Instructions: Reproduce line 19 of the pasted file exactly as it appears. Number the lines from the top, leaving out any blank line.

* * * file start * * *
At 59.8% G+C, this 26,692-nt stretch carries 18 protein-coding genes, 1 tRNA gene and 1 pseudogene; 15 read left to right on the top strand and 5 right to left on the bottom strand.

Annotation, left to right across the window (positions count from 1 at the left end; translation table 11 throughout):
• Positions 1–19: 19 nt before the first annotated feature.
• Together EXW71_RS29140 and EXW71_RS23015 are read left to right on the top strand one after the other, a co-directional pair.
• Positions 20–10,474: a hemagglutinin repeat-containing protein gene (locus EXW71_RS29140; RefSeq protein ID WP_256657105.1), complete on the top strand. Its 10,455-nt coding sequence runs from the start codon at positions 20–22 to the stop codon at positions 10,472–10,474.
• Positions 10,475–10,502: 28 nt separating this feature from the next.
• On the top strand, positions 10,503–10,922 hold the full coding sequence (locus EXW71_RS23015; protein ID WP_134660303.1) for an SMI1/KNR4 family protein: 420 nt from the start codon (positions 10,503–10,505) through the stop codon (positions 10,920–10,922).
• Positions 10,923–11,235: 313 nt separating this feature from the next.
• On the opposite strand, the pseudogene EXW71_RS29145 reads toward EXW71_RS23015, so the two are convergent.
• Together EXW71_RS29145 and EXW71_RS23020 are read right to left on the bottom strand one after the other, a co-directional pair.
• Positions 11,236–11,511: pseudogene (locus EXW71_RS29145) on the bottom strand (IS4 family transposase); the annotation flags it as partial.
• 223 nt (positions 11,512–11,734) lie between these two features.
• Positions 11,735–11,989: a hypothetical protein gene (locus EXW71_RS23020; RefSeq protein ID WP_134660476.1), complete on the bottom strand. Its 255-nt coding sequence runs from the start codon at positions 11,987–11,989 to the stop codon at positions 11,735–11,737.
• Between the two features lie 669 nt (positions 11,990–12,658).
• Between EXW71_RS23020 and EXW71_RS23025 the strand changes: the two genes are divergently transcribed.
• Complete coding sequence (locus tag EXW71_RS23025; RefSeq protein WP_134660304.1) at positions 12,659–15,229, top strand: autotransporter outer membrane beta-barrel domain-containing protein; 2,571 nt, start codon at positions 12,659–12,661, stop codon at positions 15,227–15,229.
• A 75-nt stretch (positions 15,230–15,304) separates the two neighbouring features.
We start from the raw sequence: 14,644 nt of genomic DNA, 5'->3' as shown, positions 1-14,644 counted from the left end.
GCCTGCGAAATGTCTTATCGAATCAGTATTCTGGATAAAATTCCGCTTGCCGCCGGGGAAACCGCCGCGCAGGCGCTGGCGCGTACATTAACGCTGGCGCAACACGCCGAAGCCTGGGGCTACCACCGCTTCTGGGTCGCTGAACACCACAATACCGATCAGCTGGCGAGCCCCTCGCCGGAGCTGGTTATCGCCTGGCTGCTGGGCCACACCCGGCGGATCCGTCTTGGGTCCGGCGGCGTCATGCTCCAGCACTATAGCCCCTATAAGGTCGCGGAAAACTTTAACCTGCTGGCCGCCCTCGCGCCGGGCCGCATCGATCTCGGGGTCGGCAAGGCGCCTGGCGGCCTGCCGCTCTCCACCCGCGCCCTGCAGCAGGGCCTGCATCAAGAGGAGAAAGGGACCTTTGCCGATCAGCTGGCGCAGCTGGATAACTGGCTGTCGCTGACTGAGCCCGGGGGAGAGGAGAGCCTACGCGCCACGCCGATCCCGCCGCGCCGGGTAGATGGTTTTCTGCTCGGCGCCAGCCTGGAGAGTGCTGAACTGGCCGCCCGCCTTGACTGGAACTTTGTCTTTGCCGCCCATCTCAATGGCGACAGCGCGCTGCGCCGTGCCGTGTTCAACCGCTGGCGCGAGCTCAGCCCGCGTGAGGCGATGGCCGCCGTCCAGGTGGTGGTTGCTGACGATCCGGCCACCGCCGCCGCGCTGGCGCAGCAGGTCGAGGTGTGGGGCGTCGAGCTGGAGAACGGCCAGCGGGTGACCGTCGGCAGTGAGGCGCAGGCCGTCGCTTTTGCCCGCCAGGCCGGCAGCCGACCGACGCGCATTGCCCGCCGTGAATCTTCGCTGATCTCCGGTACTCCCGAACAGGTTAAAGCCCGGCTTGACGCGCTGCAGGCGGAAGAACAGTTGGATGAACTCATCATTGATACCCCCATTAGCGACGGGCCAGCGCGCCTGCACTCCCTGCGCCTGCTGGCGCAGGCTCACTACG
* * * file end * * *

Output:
GCCTGCGAAATGTCTTATCGAATCAGTATTCTGGATAAAATTCCGCTTGCCGCCGGGGAAACCGCCGCGCAGGCGCTGGCGCGTACATTAACGCTGGCGCAACACGCCGAAGCCTGGGGCTACCACCGCTTCTGGGTCGCTGAACACCACAATACCGATCAGCTGGCGAGCCCCTCGCCGGAGCTGGTTATCGCCTGGCTGCTGGGCCACACCCGGCGGATCCGTCTTGGGTCCGGCGGCGTCATGCTCCAGCACTATAGCCCCTATAAGGTCGCGGAAAACTTTAACCTGCTGGCCGCCCTCGCGCCGGGCCGCATCGATCTCGGGGTCGGCAAGGCGCCTGGCGGCCTGCCGCTCTCCACCCGCGCCCTGCAGCAGGGCCTGCATCAAGAGGAGAAAGGGACCTTTGCCGATCAGCTGGCGCAGCTGGATAACTGGCTGTCGCTGACTGAGCCCGGGGGAGAGGAGAGCCTACGCGCCACGCCGATCCCGCCGCGCCGGGTAGATGGTTTTCTGCTCGGCGCCAGCCTGGAGAGTGCTGAACTGGCCGCCCGCCTTGACTGGAACTTTGTCTTTGCCGCCCATCTCAATGGCGACAGCGCGCTGCGCCGTGCCGTGTTCAACCGCTGGCGCGAGCTCAGCCCGCGTGAGGCGATGGCCGCCGTCCAGGTGGTGGTTGCTGACGATCCGGCCACCGCCGCCGCGCTGGCGCAGCAGGTCGAGGTGTGGGGCGTCGAGCTGGAGAACGGCCAGCGGGTGACCGTCGGCAGTGAGGCGCAGGCCGTCGCTTTTGCCCGCCAGGCCGGCAGCCGACCGACGCGCATTGCCCGCCGTGAATCTTCGCTGATCTCCGGTACTCCCGAACAGGTTAAAGCCCGGCTTGACGCGCTGCAGGCGGAAGAACAGTTGGATGAACTCATCATTGATACCCCCATTAGCGACGGGCCAGCGCGCCTGCACTCCCTGCGCCTGCTGGCGCAGGCTCACTACG